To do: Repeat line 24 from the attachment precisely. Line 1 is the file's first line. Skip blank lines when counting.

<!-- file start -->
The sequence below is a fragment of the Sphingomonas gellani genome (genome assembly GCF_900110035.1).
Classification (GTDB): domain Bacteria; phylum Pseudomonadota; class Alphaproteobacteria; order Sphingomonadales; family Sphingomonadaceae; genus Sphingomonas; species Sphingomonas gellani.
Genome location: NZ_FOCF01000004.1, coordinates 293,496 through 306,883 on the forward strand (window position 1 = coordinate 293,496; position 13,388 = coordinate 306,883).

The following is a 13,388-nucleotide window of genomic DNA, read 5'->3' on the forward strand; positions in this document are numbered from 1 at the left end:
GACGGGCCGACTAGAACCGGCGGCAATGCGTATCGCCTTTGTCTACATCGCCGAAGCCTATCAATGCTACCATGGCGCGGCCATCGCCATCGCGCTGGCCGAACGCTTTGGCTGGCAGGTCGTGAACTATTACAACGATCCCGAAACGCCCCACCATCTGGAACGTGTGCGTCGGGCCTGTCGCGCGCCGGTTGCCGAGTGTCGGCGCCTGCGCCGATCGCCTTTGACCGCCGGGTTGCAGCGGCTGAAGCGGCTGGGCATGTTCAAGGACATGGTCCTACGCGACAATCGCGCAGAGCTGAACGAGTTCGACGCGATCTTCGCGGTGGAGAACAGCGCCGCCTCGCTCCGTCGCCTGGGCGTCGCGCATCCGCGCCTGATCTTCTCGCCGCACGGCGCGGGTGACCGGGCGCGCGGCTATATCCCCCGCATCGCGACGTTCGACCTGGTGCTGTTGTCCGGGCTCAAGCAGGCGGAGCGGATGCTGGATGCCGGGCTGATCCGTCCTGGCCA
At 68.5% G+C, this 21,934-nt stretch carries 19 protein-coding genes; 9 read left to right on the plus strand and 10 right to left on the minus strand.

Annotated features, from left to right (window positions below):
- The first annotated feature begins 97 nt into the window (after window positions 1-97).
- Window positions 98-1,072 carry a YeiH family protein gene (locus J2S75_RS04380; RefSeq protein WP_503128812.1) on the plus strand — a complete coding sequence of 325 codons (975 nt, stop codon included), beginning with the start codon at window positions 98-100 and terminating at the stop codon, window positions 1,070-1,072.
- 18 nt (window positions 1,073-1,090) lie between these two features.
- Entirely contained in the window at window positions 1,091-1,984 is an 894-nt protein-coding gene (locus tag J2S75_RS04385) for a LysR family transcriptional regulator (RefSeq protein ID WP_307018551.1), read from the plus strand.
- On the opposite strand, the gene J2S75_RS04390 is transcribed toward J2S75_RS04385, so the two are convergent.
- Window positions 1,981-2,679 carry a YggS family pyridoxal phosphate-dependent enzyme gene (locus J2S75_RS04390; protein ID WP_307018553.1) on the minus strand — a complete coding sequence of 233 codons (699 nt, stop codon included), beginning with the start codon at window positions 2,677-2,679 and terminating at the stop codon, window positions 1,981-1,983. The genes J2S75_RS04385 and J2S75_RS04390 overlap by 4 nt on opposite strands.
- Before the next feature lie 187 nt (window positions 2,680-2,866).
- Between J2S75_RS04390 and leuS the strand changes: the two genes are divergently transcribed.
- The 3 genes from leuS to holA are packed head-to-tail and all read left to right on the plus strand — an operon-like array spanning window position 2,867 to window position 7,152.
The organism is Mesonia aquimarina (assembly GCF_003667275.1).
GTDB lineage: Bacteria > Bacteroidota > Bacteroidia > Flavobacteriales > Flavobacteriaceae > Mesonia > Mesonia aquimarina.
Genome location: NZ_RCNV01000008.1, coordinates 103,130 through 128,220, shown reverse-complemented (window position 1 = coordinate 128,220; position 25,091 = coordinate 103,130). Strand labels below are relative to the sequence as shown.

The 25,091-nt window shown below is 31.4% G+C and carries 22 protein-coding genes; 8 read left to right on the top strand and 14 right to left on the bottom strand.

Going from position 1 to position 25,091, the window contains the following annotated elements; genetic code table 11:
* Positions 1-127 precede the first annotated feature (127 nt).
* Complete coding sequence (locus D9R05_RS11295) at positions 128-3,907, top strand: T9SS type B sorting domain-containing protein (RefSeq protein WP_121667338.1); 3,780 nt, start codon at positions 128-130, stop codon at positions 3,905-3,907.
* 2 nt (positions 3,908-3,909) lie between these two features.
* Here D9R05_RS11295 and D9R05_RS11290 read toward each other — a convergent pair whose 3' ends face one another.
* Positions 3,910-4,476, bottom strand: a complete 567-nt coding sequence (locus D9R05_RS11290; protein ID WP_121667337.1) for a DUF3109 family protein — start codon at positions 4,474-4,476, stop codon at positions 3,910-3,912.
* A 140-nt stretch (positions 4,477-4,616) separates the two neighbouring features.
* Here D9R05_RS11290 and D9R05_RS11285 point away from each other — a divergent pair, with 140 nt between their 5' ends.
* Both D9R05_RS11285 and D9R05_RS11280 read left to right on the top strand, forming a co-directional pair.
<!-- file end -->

* 2 nt (positions 3,908-3,909) lie between these two features.